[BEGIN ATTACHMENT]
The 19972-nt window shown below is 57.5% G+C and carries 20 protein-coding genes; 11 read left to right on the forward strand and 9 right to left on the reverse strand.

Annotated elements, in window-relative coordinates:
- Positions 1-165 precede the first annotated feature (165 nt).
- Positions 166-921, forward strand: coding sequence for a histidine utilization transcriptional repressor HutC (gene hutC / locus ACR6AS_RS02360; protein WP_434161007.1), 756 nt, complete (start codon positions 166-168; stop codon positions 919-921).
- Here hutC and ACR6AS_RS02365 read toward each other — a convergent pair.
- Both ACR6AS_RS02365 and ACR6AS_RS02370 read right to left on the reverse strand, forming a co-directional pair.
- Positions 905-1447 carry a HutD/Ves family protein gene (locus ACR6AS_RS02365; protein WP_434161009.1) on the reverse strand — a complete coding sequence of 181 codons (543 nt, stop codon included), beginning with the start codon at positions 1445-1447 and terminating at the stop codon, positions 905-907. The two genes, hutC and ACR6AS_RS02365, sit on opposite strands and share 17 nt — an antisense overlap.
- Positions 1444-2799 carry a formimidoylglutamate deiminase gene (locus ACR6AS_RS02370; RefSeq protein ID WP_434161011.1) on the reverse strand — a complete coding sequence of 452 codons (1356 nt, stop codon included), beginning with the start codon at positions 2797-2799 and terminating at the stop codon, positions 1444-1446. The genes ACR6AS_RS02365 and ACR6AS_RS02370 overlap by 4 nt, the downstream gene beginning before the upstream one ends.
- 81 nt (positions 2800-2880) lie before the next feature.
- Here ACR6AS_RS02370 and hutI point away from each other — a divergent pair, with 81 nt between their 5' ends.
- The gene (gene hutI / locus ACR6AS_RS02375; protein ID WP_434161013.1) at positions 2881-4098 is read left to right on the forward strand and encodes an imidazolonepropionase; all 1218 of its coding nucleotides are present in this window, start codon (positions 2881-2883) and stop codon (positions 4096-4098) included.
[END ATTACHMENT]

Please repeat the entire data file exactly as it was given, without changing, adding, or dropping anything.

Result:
The 19972-nt window shown below is 57.5% G+C and carries 20 protein-coding genes; 11 read left to right on the forward strand and 9 right to left on the reverse strand.

Annotated elements, in window-relative coordinates:
- Positions 1-165 precede the first annotated feature (165 nt).
- Positions 166-921, forward strand: coding sequence for a histidine utilization transcriptional repressor HutC (gene hutC / locus ACR6AS_RS02360; protein WP_434161007.1), 756 nt, complete (start codon positions 166-168; stop codon positions 919-921).
- Here hutC and ACR6AS_RS02365 read toward each other — a convergent pair.
- Both ACR6AS_RS02365 and ACR6AS_RS02370 read right to left on the reverse strand, forming a co-directional pair.
- Positions 905-1447 carry a HutD/Ves family protein gene (locus ACR6AS_RS02365; protein WP_434161009.1) on the reverse strand — a complete coding sequence of 181 codons (543 nt, stop codon included), beginning with the start codon at positions 1445-1447 and terminating at the stop codon, positions 905-907. The two genes, hutC and ACR6AS_RS02365, sit on opposite strands and share 17 nt — an antisense overlap.
- Positions 1444-2799 carry a formimidoylglutamate deiminase gene (locus ACR6AS_RS02370; RefSeq protein ID WP_434161011.1) on the reverse strand — a complete coding sequence of 452 codons (1356 nt, stop codon included), beginning with the start codon at positions 2797-2799 and terminating at the stop codon, positions 1444-1446. The genes ACR6AS_RS02365 and ACR6AS_RS02370 overlap by 4 nt, the downstream gene beginning before the upstream one ends.
- 81 nt (positions 2800-2880) lie before the next feature.
- Here ACR6AS_RS02370 and hutI point away from each other — a divergent pair, with 81 nt between their 5' ends.
- The gene (gene hutI / locus ACR6AS_RS02375; protein ID WP_434161013.1) at positions 2881-4098 is read left to right on the forward strand and encodes an imidazolonepropionase; all 1218 of its coding nucleotides are present in this window, start codon (positions 2881-2883) and stop codon (positions 4096-4098) included.